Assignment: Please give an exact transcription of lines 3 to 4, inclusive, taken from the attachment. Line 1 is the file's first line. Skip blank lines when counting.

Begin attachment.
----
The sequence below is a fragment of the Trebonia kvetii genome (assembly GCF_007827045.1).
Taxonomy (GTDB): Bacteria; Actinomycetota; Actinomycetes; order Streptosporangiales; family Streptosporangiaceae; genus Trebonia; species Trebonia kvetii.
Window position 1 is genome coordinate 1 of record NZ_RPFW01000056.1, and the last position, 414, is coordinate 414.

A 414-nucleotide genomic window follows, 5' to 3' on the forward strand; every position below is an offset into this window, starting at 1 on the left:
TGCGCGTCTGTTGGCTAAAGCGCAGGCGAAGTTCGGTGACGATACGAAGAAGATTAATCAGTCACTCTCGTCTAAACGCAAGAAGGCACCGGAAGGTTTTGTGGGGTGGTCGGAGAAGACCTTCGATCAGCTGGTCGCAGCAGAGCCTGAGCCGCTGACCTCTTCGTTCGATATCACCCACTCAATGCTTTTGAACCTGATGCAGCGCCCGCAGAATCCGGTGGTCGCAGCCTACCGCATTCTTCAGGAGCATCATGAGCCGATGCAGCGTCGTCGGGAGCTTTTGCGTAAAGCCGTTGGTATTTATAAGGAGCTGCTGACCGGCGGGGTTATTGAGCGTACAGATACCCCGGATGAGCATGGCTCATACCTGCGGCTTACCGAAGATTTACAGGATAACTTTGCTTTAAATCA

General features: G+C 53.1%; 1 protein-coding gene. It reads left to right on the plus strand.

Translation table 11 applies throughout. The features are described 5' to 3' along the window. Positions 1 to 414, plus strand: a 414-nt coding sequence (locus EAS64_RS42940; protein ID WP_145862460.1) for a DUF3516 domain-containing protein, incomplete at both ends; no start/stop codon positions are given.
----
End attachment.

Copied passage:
Window position 1 is genome coordinate 1 of record NZ_RPFW01000056.1, and the last position, 414, is coordinate 414.

A 414-nucleotide genomic window follows, 5' to 3' on the forward strand; every position below is an offset into this window, starting at 1 on the left: